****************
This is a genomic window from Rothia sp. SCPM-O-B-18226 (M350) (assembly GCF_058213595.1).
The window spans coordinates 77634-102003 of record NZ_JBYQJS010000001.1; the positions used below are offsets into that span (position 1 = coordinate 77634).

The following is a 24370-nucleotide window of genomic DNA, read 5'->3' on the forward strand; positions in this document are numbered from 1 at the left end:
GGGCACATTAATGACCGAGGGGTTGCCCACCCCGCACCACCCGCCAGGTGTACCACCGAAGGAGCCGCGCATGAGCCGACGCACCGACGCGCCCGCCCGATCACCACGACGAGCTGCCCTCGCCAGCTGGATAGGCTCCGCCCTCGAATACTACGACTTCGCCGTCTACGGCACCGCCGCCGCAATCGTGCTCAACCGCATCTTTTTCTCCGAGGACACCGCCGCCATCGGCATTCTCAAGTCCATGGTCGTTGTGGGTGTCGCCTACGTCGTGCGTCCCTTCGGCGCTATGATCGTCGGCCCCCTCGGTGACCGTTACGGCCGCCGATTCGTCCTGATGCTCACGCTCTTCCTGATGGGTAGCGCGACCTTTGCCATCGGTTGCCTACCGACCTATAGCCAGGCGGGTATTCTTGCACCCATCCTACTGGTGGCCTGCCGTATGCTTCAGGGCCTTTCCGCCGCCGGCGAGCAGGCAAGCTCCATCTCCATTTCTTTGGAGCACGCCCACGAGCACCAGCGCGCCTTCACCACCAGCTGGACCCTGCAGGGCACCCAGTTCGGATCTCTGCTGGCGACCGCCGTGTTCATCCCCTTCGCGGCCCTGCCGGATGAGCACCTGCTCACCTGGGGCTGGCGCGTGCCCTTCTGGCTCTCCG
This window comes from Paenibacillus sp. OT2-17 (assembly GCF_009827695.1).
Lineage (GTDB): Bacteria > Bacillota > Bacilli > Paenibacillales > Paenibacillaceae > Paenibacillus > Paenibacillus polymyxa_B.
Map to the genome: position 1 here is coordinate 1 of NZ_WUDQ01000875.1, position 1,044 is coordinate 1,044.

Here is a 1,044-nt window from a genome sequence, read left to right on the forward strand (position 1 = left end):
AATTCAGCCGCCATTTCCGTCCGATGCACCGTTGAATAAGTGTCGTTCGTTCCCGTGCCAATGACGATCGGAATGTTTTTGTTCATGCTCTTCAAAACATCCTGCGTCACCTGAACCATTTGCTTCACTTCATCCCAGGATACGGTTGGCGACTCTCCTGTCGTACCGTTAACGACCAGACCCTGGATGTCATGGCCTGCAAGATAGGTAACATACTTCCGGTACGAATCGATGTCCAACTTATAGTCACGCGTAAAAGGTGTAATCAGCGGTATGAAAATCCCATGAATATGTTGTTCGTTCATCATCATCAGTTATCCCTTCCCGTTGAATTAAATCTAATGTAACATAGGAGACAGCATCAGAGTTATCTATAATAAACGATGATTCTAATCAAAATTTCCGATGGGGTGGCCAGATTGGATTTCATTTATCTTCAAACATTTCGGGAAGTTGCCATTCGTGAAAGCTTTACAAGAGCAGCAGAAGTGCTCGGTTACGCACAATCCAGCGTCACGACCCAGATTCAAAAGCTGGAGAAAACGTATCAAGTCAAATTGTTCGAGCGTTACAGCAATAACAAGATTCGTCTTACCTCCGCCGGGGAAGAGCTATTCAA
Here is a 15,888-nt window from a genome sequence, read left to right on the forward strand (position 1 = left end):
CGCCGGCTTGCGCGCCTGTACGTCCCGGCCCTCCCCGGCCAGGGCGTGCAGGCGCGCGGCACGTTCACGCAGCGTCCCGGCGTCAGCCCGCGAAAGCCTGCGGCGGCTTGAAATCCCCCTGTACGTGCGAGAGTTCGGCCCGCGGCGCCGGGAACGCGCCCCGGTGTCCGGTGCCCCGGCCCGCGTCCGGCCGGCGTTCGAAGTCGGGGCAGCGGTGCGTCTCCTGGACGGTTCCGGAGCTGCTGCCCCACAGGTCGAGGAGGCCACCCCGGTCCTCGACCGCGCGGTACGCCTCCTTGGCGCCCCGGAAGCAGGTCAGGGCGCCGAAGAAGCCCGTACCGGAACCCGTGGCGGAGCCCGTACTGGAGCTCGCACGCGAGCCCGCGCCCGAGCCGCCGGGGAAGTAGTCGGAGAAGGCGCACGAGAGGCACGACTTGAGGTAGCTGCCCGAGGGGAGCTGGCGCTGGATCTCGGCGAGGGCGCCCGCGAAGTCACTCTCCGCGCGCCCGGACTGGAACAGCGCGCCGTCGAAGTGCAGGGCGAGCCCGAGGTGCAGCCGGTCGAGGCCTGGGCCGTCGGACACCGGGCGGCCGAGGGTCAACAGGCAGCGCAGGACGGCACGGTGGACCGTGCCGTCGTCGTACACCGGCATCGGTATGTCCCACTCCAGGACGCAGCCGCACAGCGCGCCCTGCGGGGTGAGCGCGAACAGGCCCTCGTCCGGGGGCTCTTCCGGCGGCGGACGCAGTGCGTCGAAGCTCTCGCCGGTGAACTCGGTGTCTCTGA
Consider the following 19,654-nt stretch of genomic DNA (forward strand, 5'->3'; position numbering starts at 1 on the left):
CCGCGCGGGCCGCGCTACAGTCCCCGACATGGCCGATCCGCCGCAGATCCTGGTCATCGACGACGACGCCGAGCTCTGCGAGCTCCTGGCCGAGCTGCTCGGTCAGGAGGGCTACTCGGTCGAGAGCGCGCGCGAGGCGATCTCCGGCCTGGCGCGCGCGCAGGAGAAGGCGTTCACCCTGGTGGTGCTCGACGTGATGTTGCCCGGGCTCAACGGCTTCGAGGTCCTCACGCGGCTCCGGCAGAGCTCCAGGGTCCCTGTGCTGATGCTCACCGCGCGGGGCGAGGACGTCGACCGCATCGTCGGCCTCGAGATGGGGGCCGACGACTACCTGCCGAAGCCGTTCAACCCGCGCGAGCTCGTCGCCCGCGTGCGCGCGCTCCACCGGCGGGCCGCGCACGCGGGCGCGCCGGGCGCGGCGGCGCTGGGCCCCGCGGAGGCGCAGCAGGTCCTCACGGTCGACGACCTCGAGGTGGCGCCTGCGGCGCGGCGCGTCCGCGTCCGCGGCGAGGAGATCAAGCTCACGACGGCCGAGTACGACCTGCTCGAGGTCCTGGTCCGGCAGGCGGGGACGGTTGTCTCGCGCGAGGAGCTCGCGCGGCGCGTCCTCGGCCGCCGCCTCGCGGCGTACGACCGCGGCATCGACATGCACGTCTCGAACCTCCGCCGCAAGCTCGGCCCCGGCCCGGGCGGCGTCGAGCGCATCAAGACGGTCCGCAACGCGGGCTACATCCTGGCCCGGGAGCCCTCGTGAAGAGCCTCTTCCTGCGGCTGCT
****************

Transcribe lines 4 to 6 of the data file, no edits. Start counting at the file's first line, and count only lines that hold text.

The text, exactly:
GGGCACATTAATGACCGAGGGGTTGCCCACCCCGCACCACCCGCCAGGTGTACCACCGAAGGAGCCGCGCATGAGCCGACGCACCGACGCGCCCGCCCGATCACCACGACGAGCTGCCCTCGCCAGCTGGATAGGCTCCGCCCTCGAATACTACGACTTCGCCGTCTACGGCACCGCCGCCGCAATCGTGCTCAACCGCATCTTTTTCTCCGAGGACACCGCCGCCATCGGCATTCTCAAGTCCATGGTCGTTGTGGGTGTCGCCTACGTCGTGCGTCCCTTCGGCGCTATGATCGTCGGCCCCCTCGGTGACCGTTACGGCCGCCGATTCGTCCTGATGCTCACGCTCTTCCTGATGGGTAGCGCGACCTTTGCCATCGGTTGCCTACCGACCTATAGCCAGGCGGGTATTCTTGCACCCATCCTACTGGTGGCCTGCCGTATGCTTCAGGGCCTTTCCGCCGCCGGCGAGCAGGCAAGCTCCATCTCCATTTCTTTGGAGCACGCCCACGAGCACCAGCGCGCCTTCACCACCAGCTGGACCCTGCAGGGCACCCAGTTCGGATCTCTGCTGGCGACCGCCGTGTTCATCCCCTTCGCGGCCCTGCCGGATGAGCACCTGCTCACCTGGGGCTGGCGCGTGCCCTTCTGGCTCTCCG
This window comes from Paenibacillus sp. OT2-17 (assembly GCF_009827695.1).
Lineage (GTDB): Bacteria > Bacillota > Bacilli > Paenibacillales > Paenibacillaceae > Paenibacillus > Paenibacillus polymyxa_B.